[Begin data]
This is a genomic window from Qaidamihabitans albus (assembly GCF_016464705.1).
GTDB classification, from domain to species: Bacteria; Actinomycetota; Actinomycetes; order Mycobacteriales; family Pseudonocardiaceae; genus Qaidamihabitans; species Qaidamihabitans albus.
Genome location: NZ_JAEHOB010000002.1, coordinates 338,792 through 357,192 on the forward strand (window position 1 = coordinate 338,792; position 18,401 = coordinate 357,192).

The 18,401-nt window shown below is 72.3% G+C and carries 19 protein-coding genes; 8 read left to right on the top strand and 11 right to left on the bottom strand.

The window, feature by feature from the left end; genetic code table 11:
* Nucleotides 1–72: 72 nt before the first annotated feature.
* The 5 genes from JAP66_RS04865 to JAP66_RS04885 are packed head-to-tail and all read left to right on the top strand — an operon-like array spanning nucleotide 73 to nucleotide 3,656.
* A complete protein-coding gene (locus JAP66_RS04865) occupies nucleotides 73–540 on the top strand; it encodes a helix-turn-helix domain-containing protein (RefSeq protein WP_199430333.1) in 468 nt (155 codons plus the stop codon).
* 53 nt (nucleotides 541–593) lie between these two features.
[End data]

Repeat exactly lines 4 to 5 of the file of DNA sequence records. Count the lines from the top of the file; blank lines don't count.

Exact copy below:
The 18,401-nt window shown below is 72.3% G+C and carries 19 protein-coding genes; 8 read left to right on the top strand and 11 right to left on the bottom strand.

The window, feature by feature from the left end; genetic code table 11: